A Novel Approach to Informing the Public about the Risks of Overdose and Nonmedical Use of Prescription Medications

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Poison centers answer telephone calls from persons requesting identification of tablets. Many of these calls are from people for whom the tablets were not prescribed and potentially represent nonmedical use. Implementation of a telephone-based program of overdose prevention and screening for nonmedical use of prescription medications is examined.


Social workers with experience in substance abuse disorders were hired by a poison center to answer telephone calls from persons asking for tablet identification. The social workers asked questions regarding demographics, provided the ingredients, provided overdose prevention/safety information, and offered referral to treatment to callers who desired it.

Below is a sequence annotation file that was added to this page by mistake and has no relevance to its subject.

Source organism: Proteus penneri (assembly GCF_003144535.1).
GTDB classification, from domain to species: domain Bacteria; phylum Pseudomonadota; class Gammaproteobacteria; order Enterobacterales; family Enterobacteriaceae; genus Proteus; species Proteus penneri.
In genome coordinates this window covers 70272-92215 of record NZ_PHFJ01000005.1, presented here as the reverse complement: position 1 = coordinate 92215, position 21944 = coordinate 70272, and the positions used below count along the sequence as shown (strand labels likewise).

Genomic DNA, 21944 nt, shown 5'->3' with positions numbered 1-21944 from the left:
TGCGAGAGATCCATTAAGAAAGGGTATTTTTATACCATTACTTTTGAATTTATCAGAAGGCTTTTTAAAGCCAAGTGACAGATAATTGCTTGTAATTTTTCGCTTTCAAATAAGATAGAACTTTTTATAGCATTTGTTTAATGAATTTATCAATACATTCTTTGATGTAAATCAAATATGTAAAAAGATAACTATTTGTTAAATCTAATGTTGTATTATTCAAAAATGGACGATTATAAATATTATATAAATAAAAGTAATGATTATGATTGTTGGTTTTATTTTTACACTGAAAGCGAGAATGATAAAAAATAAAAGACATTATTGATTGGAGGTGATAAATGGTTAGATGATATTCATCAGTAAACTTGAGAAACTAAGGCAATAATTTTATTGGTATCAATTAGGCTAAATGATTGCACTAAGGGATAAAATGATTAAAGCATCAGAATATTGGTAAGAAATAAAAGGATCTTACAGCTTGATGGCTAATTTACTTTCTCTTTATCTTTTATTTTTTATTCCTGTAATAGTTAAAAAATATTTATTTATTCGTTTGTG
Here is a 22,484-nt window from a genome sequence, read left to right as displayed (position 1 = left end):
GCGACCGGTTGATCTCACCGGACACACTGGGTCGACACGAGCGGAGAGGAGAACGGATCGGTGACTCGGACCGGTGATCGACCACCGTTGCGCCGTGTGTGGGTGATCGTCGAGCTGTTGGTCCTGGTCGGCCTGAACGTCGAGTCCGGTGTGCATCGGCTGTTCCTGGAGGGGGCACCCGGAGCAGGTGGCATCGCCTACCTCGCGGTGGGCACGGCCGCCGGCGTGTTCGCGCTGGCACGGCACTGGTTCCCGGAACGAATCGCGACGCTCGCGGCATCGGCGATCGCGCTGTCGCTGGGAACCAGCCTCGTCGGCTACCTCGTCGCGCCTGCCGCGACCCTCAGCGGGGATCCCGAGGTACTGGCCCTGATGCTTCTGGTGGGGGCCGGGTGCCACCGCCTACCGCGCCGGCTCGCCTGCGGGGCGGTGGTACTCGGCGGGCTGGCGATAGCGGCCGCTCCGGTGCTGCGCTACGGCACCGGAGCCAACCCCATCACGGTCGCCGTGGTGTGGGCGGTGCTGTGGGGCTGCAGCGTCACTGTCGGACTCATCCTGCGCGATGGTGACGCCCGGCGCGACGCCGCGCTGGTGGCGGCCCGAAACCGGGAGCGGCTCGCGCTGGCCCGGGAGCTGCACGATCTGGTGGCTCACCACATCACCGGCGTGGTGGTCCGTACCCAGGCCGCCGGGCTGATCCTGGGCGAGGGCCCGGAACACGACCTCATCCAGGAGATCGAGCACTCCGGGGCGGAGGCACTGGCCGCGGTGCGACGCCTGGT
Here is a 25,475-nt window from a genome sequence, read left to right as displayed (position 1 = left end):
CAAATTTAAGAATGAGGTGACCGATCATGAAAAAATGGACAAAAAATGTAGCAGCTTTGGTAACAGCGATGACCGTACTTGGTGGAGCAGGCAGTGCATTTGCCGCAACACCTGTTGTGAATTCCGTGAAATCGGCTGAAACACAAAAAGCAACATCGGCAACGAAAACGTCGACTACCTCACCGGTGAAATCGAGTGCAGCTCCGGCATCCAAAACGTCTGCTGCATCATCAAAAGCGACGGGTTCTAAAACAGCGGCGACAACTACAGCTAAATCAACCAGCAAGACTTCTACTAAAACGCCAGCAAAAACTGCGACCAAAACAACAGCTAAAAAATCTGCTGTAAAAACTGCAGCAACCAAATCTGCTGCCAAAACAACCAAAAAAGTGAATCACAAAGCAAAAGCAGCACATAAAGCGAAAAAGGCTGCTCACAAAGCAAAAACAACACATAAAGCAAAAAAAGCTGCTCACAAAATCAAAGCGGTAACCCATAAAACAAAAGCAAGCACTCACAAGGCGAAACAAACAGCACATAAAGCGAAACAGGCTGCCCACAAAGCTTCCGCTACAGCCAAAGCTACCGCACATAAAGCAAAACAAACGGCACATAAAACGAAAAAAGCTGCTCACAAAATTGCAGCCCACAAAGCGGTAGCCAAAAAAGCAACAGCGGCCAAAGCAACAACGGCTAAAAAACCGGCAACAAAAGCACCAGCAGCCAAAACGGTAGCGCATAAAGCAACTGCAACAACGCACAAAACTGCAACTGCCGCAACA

A total of 17,616 tablet identification calls from the public were answered by the social workers during the 20-month study period. Most callers were Caucasian with median age 33 years (range 18–93 years). Overdose prevention/safety information, aimed mostly at reducing polydrug use, was delivered to 6,635 (37.7%) callers.


Treatment resource information was provided to 3,775 (21.4%) callers. A telephone-based service made up of social workers interacted with several thousand individuals potentially at risk for adverse outcomes from nonmedical use of prescription medications and delivered overdose/safety information. Although further study is needed, this type of service can complement existing state/community efforts aimed at education regarding the nonmedical use of prescription medications. (Am J Addict 2013;22:108-112)

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